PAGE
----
SUNDANCE FILM FESTIVAL 2013
By Don Simpson | January 27, 2013
Director: Matthew Porterfield
Writers: Matthew Porterfield, Amy Belk
Starring: Deragh Campbell, Kim Taylor, Ned Oldham, Hannah Gross, John Belanger, Jack Carneal, Adèle Exarchopoulos, Geoff Grace, Nicholas Petr, Declan Sammon, Ellis Woodward, Jimi Zhivago
We are never quite sure how Taryn (Deragh Campbell) got from her home in Northern Ireland to Ocean City, Maryland; but when we learn that Taryn has American relatives who live in Baltimore, it seems perfectly logical that she wanted a possible safe haven in close proximity to her refuge of independence. She has not seen them in a very long time, but once Taryn discovers that she is pregnant, that is precisely where she goes — she heads directly to her Aunt Kim (Kim Taylor) and Uncle Bill’s (Ned Oldham) house for familiar comfort and consolation.
When she arrives in Baltimore, Taryn quickly discovers that Kim and Bill have much bigger problems with which to contend. They have just separated and are on the fast track to divorcing; their teenage daughter Abby (Hannah Gross) is stuck in the middle of the hurricane of emotions. It is not that Kim, Bill and Abby are not happy to see Taryn, but her surprise visit catches them at a very bad time. Of course they are not going to chase Taryn away, so Kim, Bill and Abby do their best to accommodate her; but the stress of Taryn’s foreign presence becomes exasperating and exhausting for everyone. Soon, all four characters find themselves at their respective wit’s end.
Matthew Porterfield’s I Used To Be Darker contemplates the disintegration of modern family relationships, as everyone seems to be trying to break free of their familiar bonds. Taryn has flown across the Atlantic Ocean to escape from her parents; Kim, Bill and Abby struggle to break free of each other while remaining in very close proximity. All the while, it is precisely those same unbreakable family ties that drive Taryn to visit her estranged aunt, uncle and cousin; and because Taryn is family, they feel as though they must welcome her.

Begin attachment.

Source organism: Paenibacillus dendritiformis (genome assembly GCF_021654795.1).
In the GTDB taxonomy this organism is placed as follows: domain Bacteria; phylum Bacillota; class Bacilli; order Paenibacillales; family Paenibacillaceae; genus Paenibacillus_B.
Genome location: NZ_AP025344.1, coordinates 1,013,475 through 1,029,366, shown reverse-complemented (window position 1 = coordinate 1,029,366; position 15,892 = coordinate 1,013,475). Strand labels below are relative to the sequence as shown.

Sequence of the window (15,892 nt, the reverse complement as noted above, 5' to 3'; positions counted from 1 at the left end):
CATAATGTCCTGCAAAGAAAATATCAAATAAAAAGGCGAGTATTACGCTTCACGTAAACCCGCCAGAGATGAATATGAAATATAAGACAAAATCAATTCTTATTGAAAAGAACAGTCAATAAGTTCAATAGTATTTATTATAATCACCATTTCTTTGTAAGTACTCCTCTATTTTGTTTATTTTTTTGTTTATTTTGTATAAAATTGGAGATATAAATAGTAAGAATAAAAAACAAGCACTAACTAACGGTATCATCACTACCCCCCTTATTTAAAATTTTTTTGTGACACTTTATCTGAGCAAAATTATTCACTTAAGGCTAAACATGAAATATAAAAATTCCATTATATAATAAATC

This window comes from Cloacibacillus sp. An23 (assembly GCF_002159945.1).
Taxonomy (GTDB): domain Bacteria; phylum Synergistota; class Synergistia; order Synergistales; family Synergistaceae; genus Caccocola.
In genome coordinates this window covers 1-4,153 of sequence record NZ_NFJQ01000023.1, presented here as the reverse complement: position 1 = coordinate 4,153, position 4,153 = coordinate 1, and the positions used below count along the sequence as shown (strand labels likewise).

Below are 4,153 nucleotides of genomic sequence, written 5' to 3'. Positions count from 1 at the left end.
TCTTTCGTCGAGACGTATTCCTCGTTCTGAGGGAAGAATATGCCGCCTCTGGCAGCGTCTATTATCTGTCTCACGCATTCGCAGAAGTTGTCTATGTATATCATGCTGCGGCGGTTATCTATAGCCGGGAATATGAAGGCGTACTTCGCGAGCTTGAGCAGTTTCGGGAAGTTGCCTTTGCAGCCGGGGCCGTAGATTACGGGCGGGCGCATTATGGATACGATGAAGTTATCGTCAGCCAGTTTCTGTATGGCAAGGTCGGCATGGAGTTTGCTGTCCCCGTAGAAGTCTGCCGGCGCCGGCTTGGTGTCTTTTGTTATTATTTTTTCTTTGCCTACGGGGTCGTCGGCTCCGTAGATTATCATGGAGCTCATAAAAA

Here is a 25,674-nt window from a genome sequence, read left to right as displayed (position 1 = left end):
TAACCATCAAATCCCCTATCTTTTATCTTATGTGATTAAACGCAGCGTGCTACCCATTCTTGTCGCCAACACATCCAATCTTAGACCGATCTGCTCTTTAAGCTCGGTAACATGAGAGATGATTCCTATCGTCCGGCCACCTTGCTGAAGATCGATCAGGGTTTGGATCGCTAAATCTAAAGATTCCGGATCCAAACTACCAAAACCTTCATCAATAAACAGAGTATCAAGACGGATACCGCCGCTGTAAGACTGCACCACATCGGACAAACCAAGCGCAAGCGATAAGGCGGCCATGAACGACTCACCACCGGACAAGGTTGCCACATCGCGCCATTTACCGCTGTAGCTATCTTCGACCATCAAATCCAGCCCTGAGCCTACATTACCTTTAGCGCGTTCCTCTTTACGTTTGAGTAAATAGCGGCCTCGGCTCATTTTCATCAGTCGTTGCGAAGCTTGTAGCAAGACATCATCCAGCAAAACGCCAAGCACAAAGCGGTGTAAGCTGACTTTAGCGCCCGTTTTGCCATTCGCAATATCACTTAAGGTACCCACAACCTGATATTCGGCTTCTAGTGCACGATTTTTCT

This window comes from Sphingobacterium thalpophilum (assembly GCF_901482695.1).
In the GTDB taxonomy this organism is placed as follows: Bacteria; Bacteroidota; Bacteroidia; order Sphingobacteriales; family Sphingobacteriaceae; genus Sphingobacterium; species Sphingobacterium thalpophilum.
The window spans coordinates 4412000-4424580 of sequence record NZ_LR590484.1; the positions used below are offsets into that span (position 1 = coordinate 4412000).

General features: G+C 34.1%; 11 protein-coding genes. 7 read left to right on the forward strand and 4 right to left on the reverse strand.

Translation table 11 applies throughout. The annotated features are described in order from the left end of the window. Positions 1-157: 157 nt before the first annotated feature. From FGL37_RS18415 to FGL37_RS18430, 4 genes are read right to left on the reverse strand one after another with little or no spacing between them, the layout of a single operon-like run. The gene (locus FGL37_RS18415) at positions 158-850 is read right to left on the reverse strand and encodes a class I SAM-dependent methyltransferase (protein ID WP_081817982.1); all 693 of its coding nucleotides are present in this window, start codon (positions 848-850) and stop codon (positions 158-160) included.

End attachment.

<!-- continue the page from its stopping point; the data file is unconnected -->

Porterfield’s film also discusses the role that creativity and artistry play in relationships. Kim and Bill seem to have gotten along nicely as a couple as long as they were mutually producing music; but they presumably began to drift apart once Bill gave up on his career in music and pursued a non-creative career in business. Leaving music may have been the more fiscally sound choice to make, but Bill ends up drowning his muse-less depression in alcohol. Wallowing in self-pity is definitely not an attractive trait for Bill, so of course Kim packs her bags and leaves him. But, Bill is not the only one who is floundering around trying to rediscover happiness. Like a musical Sisyphus, Kim is perpetually struggling to keep her band alive and relevant, while Taryn and Abby are each entering major existential crises of their own. As all four characters tread water, they become increasingly frustrated with themselves and each other.
I Used To Be Darker is probably the most conventionally structured three-act narrative you will ever see Porterfield direct; nonetheless he still finds ways to integrate his typical high levels of realism into the production. There is no denying that Porterfield is the modern master of utilizing diegetic sound and lighting, as well as allowing dialogue and scenes to breathe naturally, thus sharing an unmistakable kinship with Éric Rohmer and John Cassavetes. Porterfield’s unique brand of extraordinarily realistic films also features rich, visually poetic qualities. Shot by Jeremy Saulnier, I Used To Be Darker is a gorgeous film to observe; scenes are composed with classical precision and are complemented nicely by the natural light sources. Most importantly is the way that Porterfield and Saulnier always relate the characters to their surrounding environment; specifically, the rooms of Kim and Bill’s house seem to shape and define its inhabitants. That house is an intrinsic part of their existence.
I Used To Be Darker seems especially unique in its use of music. As if directing a lo-fi musical, Porterfield allows Kim and Bill to vocalize their emotions. Their song lyrics permit them to recite expository dialogue but in a completely natural manner; because it makes perfect sense that, as musicians, they would express their feelings about their current situation in song. The music is damn good too.
(Also be sure to check out our Sundance 2013 interview with Matthew Porterfield.)